Coronavirus – Stauff & Gross Law

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The North Carolina Family Court Advisory Commission provided guidance to families with custody or visitation orders already in place. The Commission is stressing that parents should do their best to provide consistency and stability for children if at all possible but should work together for the child’s best interests while also following advice of healthcare professionals.

You can see the full recommendations here: https://www.nccourts.gov/assets/inline-files/Custody%20and%20Visitation%20Recommendations_FINAL.pdf?oNHms1_UlIk.fBhyCxg8nWVR87.ougsC

If you have questions you should consult with an attorney about your specific situation in light of these recommendations and guidance. Our office remains open for telephone and Skype consults for both current and prospective clients.

As a result of the Coronavirus, the North Carolina court system extended its closure until June 1, 2020, to assist with slowing the spread of the virus. A limited number of courtrooms remain open to hear certain issues. For example, hearings for domestic violence protective orders or emergency child custody issues. However, the vast majority of hearings are continued automatically. Unfortunately, as the duration of social distancing remains in flux there is no guarantee courts will reopen within that time frame. For the most recent updates, you can review the court system website here: https://www.nccourts.gov/covid-19-coronavirus-updates

Our office will be in touch with current clients who have court dates between now and June 1 if we have not already to let them know their specific situation. We can provide consultations and appointments by either telephone or video conferencing to save both current clients and prospective clients unnecessary trips around town.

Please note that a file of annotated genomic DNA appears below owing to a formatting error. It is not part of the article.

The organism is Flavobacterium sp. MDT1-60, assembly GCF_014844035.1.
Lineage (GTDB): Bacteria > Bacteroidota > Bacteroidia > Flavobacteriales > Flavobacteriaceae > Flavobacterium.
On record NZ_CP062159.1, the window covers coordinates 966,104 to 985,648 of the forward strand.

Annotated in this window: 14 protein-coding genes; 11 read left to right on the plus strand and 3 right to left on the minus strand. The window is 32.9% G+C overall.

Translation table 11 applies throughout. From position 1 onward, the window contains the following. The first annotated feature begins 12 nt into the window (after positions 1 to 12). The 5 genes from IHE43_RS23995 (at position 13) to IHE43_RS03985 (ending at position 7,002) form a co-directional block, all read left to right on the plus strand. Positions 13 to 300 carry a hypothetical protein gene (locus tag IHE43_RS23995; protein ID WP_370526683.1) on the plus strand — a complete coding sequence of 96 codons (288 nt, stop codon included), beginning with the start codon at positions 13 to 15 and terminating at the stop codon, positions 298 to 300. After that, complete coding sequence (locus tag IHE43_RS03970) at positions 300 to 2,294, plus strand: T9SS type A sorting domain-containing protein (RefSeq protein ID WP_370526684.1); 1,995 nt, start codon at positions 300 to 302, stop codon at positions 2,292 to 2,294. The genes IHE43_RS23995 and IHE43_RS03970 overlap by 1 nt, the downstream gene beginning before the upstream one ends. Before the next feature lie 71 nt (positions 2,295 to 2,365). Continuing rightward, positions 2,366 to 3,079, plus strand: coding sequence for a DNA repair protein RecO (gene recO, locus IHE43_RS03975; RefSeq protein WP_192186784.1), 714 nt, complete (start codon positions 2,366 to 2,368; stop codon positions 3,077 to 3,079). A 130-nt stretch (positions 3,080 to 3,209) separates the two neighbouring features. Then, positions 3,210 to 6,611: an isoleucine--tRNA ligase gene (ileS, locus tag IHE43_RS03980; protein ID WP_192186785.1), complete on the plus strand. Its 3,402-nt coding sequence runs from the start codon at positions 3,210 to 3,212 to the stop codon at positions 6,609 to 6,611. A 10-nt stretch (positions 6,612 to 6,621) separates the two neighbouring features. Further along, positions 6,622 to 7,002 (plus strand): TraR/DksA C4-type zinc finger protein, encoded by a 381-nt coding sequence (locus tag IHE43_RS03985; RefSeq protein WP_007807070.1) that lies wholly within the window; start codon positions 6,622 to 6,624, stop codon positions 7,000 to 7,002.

You are most likely still responsible for any child support or spousal support obligations if you are one of the many whose income is affected with the current “stay at home” order or—even worse—lost your job. If your amount is part of a court order that amount is due on the date ordered.

However, that obligation amount can change if you experience a “substantial change of circumstances.” The loss of income or employment due to recent events may very well qualify as a substantial change in circumstances. In order to seek relief from the payments you owe per a court order, you must file a motion to modify.  If you file a motion to modify the amount now the court may retroactively change the amount back to the first of the month after you filed your motion.

Every case is different though, so it is important that you consult with an attorney.  Contact our office at 919-783-1260 now to set up a consultation with one of our attorneys to discuss modifying your support obligation.